Orthopedic ONE Training Tip #13

Beat the Heat: Tips and Tools to Prevent Heat Illness


Knowing how to recognize the signs of heat illness, the best course of action for treatment and the proper way to hydrate can make all the difference. Follow these tips from American Orthopaedic Society for Sports Medicine to make sure you stay cool as the temperatures heat up! 

What are the Symptoms of Heat Illness?


Dark colored urine


Dry mouth




If heat illness progresses, more serious symptoms such as difficulty breathing, body temperature increasing to dangerous levels, muscle cramps, nausea, tingling of the limbs—and even death—may occur.

How Can Heat Illness be Prevented?

Proper training for the heat

Fluid replacement before, during and after exertion

Appropriate clothing—light colored, loose fitting and limited to one layer

Early recognition via direct monitoring of athletes by coaches and medical staff

Monitoring the intensity of physical activity appropriate for the athlete’s acclimatization status

Utilizing your Orthopedic ONE Sports Medicine Team to properly prevent and treat heat illnesses

How Can Heat Illness be Treated?

When you see any signs of heat illness or heat stroke, you may be dealing with a life-threatening emergency. Have someone call for immediate medical assistance while you begin cooling the individual at risk.

Treatment tips include:

Getting the athlete to a shaded area

If it is heat stroke, cool the athlete rapidly using cold water from a hose, sponge or placing cold towels over the entire body

Monitoring body temperature

Providing cool beverages if possible (i.e., if the athlete does not have altered consciousness)

Getting medical assistance as soon as possible

When Should an Athlete Hydrate?

Hydration should begin before embarking on any type strenuous physical activity

Aim to drink 16 ounces of water or a sports drink one hour before exertion

Continue hydrating with 4-8 ounces of fluid every 15-20 minutes throughout your workout

The type of fluid replacement depends on the duration of the event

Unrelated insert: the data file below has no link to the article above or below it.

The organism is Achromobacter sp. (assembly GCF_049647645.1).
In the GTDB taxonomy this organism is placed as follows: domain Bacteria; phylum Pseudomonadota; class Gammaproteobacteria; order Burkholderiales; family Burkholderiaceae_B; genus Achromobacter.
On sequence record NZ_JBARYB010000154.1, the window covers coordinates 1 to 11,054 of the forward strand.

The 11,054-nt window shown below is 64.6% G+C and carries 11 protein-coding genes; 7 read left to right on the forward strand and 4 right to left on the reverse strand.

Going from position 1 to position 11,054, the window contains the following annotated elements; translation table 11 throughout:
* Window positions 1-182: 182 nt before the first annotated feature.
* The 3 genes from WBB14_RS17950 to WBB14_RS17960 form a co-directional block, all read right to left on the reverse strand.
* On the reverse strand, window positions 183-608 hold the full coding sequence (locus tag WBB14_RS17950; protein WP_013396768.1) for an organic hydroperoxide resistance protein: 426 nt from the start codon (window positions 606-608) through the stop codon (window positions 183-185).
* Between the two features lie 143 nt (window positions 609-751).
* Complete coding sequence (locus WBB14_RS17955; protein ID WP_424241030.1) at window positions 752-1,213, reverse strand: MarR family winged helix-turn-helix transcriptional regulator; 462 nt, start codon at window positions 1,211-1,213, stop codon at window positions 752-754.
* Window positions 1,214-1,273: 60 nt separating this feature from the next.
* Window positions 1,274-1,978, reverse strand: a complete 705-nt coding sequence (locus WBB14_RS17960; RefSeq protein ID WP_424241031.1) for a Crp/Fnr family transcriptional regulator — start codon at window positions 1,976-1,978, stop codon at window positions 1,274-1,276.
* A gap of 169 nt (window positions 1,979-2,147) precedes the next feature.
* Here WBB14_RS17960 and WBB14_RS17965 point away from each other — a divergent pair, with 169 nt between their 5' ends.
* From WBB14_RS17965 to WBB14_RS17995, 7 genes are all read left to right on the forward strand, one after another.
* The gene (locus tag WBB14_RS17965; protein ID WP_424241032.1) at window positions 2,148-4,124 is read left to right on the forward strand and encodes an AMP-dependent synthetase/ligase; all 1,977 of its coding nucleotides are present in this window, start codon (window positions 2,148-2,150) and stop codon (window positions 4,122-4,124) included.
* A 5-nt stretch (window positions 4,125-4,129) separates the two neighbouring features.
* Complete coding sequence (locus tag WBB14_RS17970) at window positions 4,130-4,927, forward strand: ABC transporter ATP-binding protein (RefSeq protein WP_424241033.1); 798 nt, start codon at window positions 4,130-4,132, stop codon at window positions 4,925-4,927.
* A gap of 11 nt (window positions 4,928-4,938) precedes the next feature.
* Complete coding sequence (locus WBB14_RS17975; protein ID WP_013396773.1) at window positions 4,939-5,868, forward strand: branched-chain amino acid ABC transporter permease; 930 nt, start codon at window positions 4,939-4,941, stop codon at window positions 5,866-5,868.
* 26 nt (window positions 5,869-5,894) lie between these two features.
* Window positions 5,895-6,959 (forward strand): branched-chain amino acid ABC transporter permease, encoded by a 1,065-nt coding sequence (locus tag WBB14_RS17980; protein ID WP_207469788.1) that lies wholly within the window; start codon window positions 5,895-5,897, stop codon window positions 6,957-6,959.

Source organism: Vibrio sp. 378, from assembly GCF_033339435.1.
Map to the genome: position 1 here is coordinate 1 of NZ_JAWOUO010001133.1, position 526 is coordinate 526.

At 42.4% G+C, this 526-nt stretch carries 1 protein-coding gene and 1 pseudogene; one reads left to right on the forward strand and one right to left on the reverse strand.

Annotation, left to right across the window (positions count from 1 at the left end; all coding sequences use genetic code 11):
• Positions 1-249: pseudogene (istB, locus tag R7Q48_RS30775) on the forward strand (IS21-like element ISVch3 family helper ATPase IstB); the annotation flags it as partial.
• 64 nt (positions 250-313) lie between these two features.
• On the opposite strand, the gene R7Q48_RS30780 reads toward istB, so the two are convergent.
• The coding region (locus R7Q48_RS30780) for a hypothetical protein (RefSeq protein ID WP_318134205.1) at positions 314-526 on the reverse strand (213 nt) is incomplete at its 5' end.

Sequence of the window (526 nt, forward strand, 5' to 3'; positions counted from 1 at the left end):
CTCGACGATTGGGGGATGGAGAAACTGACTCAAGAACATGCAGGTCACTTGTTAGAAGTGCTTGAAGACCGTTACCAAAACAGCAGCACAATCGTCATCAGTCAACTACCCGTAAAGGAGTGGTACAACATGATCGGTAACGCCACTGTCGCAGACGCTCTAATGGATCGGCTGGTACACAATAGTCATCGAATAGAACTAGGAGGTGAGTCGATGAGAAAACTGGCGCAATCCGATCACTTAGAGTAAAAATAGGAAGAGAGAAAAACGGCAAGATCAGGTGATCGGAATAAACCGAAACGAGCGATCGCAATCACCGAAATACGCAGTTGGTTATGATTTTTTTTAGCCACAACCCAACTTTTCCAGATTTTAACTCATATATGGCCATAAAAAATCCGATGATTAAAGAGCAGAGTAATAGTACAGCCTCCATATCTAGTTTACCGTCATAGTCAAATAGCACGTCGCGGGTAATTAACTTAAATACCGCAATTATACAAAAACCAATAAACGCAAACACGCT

Plain water is adequate for events lasting less than one hour

For training sessions lasting more than one hour or multiple bouts of exercise in the same day, replace water with a sports drink, which will provide necessary amounts of carbohydrates, sodium and potassium

Weighing oneself before and after activity provides good feedback on the level of hydration

If the athlete is lighter after an activity, then it is likely a fluid deficit has occurred and it’s necessary to replace the weight loss by drinking more during the next workout to approximate sweat loss

An athlete who loses more than two percent to three percent of their body weight during exercise may be at a point of compromising performance and physiological function

If the athlete gains weight after an activity, then the quantity of rehydration fluid during activity should be reduced

While these hydration guidelines are great to keep in mind, it is important to know YOUR body’s needs! Some people are “thirsty” runners. If you know you generally sweat a lot, stay on top of your fluid consumption. This may include carrying your own water as you train, alternating water with a sports drink or even utilizing salt tabs. On the other hand, overdoing it and drinking too much can cause an athlete to develop hyponatremia, a condition that occurs when the level of sodium in the blood is too low. Ideally, this trial and error needs to happen during the training cycle to ensure that you are at your optimum hydration level on Race Day!